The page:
The Experiences of Low-Income African American College Students at an Affluent and Predominantly White Institution

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University of Alabama Libraries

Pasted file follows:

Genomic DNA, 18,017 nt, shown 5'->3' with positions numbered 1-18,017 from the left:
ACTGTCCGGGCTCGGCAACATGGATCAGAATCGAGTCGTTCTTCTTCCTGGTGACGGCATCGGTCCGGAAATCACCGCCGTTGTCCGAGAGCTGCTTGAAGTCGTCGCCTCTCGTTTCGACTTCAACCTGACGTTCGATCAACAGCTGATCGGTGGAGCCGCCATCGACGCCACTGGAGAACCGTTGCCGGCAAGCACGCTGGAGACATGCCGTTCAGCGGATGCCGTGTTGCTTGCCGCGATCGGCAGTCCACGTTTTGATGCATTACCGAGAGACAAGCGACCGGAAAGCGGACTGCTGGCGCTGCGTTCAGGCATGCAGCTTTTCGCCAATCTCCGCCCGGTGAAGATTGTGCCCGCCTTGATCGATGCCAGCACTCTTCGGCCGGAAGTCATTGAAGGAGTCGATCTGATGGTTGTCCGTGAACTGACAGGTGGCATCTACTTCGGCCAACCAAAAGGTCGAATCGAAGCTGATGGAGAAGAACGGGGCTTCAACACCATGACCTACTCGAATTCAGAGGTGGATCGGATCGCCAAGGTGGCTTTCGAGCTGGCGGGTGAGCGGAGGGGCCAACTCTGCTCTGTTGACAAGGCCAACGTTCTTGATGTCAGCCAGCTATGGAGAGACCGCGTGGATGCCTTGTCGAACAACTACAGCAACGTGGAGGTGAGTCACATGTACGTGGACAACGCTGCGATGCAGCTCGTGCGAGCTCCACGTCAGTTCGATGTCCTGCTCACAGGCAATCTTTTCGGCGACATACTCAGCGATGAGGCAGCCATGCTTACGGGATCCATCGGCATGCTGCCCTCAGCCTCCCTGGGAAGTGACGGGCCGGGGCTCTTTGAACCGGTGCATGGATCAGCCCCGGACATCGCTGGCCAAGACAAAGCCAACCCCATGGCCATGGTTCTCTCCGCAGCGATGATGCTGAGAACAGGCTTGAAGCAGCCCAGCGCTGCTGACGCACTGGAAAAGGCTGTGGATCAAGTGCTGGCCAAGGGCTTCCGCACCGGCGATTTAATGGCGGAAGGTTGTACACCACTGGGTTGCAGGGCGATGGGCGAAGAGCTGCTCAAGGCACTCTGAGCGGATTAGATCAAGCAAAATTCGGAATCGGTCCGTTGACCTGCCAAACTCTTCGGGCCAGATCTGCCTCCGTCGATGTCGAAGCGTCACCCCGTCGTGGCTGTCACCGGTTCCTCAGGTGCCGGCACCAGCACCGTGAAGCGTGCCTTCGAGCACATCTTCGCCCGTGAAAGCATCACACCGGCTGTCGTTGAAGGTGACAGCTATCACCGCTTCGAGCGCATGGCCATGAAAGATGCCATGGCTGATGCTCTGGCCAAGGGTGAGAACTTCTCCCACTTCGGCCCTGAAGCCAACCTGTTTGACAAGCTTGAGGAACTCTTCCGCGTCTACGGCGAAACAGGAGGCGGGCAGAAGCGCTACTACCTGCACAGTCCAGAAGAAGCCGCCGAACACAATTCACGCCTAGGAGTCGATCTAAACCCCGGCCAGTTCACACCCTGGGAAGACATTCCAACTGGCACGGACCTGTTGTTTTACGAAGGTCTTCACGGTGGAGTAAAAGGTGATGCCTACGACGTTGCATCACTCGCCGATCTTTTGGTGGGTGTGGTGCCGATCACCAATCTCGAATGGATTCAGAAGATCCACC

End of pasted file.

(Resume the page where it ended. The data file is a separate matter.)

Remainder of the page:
ABSTRACT The purpose of this study was to explore the lived experiences of low-income African Americans who attended a wealthy and predominantly white institution. Using a basic interpretive research design, 21 low-income African American students attending a university in the southeastern United States participated in individual interviews. The study included students who identify as African American and who are considered low-income based on Pell grant status or their qualification for free or reduced-cost lunch in high school. Results from this qualitative study indicated that low-income African American students encountered many challenges during their college experience. Students expressed feelings of insignificance and alienation related to being a valued member of the campus community. Most study participants expected to feel welcomed to their new surroundings, but discovered that assimilation was not as effortless as expected. In the midst of feelings of isolation and rejection, these students used their social, navigational, and linguistic capital to take control of and effectively manage their lived experiences.

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